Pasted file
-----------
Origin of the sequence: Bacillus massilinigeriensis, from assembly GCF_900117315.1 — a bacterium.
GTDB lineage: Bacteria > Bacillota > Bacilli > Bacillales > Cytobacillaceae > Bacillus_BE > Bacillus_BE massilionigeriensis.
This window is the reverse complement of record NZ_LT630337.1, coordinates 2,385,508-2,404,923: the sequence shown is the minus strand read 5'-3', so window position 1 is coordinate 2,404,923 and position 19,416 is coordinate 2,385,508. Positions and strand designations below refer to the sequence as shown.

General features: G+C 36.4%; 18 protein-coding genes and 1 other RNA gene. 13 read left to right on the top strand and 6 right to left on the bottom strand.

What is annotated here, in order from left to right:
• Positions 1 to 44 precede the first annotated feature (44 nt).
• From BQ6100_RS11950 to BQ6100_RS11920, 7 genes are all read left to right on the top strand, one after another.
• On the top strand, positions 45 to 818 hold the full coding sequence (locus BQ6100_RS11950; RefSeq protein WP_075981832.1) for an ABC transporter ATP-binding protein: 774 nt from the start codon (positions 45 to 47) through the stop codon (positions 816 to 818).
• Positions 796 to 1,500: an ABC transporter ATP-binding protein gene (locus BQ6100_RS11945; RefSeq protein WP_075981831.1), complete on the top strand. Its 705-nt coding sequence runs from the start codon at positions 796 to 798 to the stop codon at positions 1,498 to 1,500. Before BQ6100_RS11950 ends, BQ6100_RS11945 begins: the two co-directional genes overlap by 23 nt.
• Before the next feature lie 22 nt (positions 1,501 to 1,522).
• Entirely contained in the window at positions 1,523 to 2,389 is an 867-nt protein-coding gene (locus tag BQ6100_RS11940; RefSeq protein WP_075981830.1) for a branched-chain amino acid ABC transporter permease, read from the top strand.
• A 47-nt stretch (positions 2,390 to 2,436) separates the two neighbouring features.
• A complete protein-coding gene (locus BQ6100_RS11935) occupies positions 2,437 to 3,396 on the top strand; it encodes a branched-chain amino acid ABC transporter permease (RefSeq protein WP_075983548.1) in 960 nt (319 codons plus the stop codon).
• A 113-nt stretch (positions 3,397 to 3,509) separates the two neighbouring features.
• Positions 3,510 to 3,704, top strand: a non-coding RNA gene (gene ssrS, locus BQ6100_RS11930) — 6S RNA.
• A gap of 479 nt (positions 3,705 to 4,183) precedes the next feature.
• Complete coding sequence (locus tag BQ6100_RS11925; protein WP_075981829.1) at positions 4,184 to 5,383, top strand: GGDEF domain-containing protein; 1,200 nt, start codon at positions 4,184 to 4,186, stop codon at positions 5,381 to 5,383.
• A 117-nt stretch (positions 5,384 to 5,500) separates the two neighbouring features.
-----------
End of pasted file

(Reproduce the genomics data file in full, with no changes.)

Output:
Origin of the sequence: Bacillus massilinigeriensis, from assembly GCF_900117315.1 — a bacterium.
GTDB lineage: Bacteria > Bacillota > Bacilli > Bacillales > Cytobacillaceae > Bacillus_BE > Bacillus_BE massilionigeriensis.
This window is the reverse complement of record NZ_LT630337.1, coordinates 2,385,508-2,404,923: the sequence shown is the minus strand read 5'-3', so window position 1 is coordinate 2,404,923 and position 19,416 is coordinate 2,385,508. Positions and strand designations below refer to the sequence as shown.

General features: G+C 36.4%; 18 protein-coding genes and 1 other RNA gene. 13 read left to right on the top strand and 6 right to left on the bottom strand.

What is annotated here, in order from left to right:
• Positions 1 to 44 precede the first annotated feature (44 nt).
• From BQ6100_RS11950 to BQ6100_RS11920, 7 genes are all read left to right on the top strand, one after another.
• On the top strand, positions 45 to 818 hold the full coding sequence (locus BQ6100_RS11950; RefSeq protein WP_075981832.1) for an ABC transporter ATP-binding protein: 774 nt from the start codon (positions 45 to 47) through the stop codon (positions 816 to 818).
• Positions 796 to 1,500: an ABC transporter ATP-binding protein gene (locus BQ6100_RS11945; RefSeq protein WP_075981831.1), complete on the top strand. Its 705-nt coding sequence runs from the start codon at positions 796 to 798 to the stop codon at positions 1,498 to 1,500. Before BQ6100_RS11950 ends, BQ6100_RS11945 begins: the two co-directional genes overlap by 23 nt.
• Before the next feature lie 22 nt (positions 1,501 to 1,522).
• Entirely contained in the window at positions 1,523 to 2,389 is an 867-nt protein-coding gene (locus tag BQ6100_RS11940; RefSeq protein WP_075981830.1) for a branched-chain amino acid ABC transporter permease, read from the top strand.
• A 47-nt stretch (positions 2,390 to 2,436) separates the two neighbouring features.
• A complete protein-coding gene (locus BQ6100_RS11935) occupies positions 2,437 to 3,396 on the top strand; it encodes a branched-chain amino acid ABC transporter permease (RefSeq protein WP_075983548.1) in 960 nt (319 codons plus the stop codon).
• A 113-nt stretch (positions 3,397 to 3,509) separates the two neighbouring features.
• Positions 3,510 to 3,704, top strand: a non-coding RNA gene (gene ssrS, locus BQ6100_RS11930) — 6S RNA.
• A gap of 479 nt (positions 3,705 to 4,183) precedes the next feature.
• Complete coding sequence (locus tag BQ6100_RS11925; protein WP_075981829.1) at positions 4,184 to 5,383, top strand: GGDEF domain-containing protein; 1,200 nt, start codon at positions 4,184 to 4,186, stop codon at positions 5,381 to 5,383.
• A 117-nt stretch (positions 5,384 to 5,500) separates the two neighbouring features.